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May 24, 2022

SBC hoping for rain

After enduring an exceptionally dry year, locals are hoping to
see a little more rain in the coming months.
After enduring an exceptionally dry year, locals are hoping to see a little more rain in the coming months.

Since the beginning of the “rain year” on July 1, Hollister has had 1.70 inches of rain, which is pretty close to normal, according to the National Weather Service. But 80 percent of the area’s rain usually falls between November and March, so the real test is still ahead.

“If it’s the same as last year – I don’t even want to talk about that,” said Greg Renz, owner of Agco Hay Co.

Renz said last winter’s drought left his fields parched and his cattle hungry. As a result, he had to reduce his herd by 30 percent to 40 percent, and he has to buy hay to feed the remaining cows. Things are still fairly dry, he said, especially in southern San Benito County.

“It’s not unusual not to have much rain at this point, but coming off an extremely dry year, we don’t have any reserves,” he said.

There was a total of 7.15 inches of rain between July 1, 2006 and June 30, 2007 – 53 percent of the average. Things were so dry that the National Drought Mitigation Center declared that San Benito County – along with much of California – was in its first drought in 15 years.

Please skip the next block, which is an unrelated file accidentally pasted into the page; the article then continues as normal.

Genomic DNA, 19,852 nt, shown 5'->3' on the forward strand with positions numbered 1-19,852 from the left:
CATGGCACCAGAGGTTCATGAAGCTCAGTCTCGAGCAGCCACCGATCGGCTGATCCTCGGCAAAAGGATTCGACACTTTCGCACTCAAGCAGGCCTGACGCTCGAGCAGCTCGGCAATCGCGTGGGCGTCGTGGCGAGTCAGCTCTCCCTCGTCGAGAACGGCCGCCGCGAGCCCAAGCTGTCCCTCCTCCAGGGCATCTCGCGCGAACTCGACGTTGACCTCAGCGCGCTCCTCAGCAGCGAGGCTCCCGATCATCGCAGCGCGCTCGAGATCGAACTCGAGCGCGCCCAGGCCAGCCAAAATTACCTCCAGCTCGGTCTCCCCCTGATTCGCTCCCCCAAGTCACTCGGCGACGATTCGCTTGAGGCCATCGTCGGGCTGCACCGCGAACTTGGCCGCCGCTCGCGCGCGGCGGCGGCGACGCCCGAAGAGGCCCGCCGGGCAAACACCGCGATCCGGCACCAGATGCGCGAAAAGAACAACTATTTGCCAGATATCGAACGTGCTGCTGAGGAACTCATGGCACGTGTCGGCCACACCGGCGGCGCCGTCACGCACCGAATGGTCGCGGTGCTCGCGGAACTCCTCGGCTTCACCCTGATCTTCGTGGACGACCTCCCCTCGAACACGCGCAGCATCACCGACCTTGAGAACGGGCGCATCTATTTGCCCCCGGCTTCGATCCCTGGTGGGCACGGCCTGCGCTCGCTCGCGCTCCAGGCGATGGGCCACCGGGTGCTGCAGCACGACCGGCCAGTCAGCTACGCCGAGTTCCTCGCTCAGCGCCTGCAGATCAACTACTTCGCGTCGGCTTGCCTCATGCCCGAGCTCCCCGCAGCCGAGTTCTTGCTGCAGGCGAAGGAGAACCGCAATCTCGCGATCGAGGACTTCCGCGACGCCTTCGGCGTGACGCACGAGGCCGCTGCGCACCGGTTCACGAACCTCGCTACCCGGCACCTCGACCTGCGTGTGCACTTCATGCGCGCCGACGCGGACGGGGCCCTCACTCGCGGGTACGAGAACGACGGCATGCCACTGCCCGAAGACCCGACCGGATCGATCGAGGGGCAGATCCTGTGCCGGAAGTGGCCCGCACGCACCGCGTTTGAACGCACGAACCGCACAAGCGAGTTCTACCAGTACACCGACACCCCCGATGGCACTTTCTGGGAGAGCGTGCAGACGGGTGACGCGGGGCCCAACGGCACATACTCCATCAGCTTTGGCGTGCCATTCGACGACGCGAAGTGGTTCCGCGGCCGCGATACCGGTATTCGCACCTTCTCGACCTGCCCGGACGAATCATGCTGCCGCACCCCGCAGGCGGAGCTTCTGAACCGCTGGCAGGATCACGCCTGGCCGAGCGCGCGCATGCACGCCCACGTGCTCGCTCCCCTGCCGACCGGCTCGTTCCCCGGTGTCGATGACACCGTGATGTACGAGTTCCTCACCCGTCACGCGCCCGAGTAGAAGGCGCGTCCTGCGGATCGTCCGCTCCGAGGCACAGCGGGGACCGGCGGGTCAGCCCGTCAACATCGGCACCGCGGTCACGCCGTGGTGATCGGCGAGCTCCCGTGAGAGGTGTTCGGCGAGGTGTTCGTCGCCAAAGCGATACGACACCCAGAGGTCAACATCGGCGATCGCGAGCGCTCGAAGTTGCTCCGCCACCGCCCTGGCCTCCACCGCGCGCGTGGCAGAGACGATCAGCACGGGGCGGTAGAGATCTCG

At the time, local leaders said Hollister’s water supply wasn’t in any immediate danger, but the combination of low rainfall and reduced pumping from the Sacramento Delta has resulted in limited imported water for local farmers.

Things are looking better this year, according to weather service data. As of Oct. 31, local rainfall was at 98 percent of the average. Cities throughout the Bay Area have received normal rainfall “give or take,” said Diana Henderson, a forecaster with the weather service’s office in Monterey.

Asked if the coming months will be as rainy as usual, she said: “I haven’t really heard one way or another. It’s still early.”

Painter Gayle Sleznick said the hills behind her San Juan Bautista home have already turned green, which is a good sign.

Locals love the golden hills that appear once the weather turns dry again, Sleznick said, and she appreciates all the seasons. But she has a favorite, too. “I’m thrilled when it turns lush green,” she said.

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